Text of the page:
SA President pays tribute to FW de Klerk

AFRICAN MIRROR REPORTER

Standing at the pew of Die Groote Kerk, a church attended by a succession of apartheid presidents, South African head of state Cyril Ramaphosa paid tribute to FW de Klerk, the racist regime’s last leader who passed away a month ago.

The South African government hosted an official memorial service for De Klerk, who was buried by his family in a private service.

At the memorial service in Die Groote Kerk in Cape Town, Ramaphosa joined De Klerk’s widow Alitta and his son, Jan, in eulogizing the former leader. A tribute from Mikhail Gorbachev, the former President of the then Union of Soviet Socialist Republics, was also read.

In his eulogy, Ramaphosa praised the courage and conviction of De Klerk in helping guide South Africa towards a peaceful negotiated settlement.

Ramaphosa said: “I have just returned from Dakar in Senegal, where, in 1987, a historic meeting took place between the ANC and a delegation consisting of, among other others, Afrikaner academics, teachers, journalists, artists, business leaders, writers and professionals.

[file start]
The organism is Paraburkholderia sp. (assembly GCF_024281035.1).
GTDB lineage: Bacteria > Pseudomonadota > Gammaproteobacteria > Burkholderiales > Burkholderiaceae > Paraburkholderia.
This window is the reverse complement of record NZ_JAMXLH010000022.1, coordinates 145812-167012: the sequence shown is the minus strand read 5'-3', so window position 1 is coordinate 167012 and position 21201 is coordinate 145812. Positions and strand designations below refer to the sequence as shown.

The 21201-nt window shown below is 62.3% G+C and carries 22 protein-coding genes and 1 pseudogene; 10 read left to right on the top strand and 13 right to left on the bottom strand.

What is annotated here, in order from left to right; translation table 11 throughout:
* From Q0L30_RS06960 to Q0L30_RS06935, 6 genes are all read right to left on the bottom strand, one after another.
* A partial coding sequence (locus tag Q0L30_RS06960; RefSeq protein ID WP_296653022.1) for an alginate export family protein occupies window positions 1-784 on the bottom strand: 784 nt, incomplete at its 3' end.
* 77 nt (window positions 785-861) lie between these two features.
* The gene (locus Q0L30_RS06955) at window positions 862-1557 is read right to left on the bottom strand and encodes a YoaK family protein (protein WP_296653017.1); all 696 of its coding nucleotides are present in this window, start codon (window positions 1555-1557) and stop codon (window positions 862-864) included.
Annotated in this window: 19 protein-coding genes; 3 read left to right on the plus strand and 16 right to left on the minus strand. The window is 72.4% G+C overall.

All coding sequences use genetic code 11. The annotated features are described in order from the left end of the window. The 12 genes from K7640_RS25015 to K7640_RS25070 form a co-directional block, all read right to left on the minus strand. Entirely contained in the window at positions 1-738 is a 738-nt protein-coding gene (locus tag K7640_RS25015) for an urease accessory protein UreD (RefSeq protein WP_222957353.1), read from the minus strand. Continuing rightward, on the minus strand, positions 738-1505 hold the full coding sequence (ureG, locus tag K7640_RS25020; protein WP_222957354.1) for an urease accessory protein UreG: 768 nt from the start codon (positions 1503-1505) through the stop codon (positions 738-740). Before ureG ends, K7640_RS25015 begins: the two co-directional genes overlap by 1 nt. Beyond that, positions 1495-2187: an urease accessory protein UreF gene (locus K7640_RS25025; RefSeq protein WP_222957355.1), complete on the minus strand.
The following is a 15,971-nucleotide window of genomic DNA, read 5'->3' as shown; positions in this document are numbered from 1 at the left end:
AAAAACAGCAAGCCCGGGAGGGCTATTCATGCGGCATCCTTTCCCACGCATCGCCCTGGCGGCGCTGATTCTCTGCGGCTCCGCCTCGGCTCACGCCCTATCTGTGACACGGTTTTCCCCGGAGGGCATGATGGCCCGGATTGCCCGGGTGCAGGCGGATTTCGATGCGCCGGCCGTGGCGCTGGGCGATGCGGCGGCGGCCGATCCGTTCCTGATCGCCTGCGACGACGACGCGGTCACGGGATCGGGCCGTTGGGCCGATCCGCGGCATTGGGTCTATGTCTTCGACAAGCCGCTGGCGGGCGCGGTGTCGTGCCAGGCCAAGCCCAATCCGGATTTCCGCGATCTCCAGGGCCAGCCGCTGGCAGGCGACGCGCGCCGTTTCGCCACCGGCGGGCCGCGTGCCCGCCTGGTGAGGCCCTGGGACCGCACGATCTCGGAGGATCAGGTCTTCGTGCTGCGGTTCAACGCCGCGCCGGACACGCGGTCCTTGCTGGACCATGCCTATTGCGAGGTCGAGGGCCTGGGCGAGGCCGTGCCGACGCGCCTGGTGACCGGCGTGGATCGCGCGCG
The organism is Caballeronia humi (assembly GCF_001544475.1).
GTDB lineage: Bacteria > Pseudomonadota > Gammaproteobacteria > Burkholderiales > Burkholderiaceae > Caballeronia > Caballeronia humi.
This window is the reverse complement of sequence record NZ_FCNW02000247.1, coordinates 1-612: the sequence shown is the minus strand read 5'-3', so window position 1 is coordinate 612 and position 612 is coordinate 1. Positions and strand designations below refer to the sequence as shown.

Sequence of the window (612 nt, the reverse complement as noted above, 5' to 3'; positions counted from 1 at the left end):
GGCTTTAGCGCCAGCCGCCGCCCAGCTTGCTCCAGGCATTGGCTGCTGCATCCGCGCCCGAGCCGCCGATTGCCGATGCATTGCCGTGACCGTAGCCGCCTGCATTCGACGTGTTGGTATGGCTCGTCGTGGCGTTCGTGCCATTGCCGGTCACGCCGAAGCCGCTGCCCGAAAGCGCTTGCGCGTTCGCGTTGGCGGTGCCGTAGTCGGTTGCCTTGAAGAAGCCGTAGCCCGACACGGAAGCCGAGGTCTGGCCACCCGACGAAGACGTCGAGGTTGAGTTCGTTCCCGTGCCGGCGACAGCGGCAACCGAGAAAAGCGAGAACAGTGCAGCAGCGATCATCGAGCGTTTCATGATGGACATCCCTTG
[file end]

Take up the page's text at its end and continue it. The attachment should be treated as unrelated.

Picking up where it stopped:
“This meeting was among several pivotal events that laid the ground for the negotiations that were to follow between the ANC and FW de Klerk’s National Party.

“Significantly, these talks were the inspiration for the planned establishment of the Nelson Mandela Centre for Forgiveness on Gorée Island in Senegal – which was one of many sites where millions of Africans were sold into slavery – demonstrating the embrace by many on the African continent of reconciliation and forgiveness over hatred.

“The fact that it was the struggles of the South African masses that forced the perpetrators of apartheid to the negotiating table does not render their contribution any less significant, nor their pragmatism any less genuine.

“They were prepared to put aside their differences and were ready to talk with their sworn enemies. The path we followed – of negotiation over conflict, of reconciliation over recrimination – was in no small part thanks to the courage and the conviction of FW de Klerk.”



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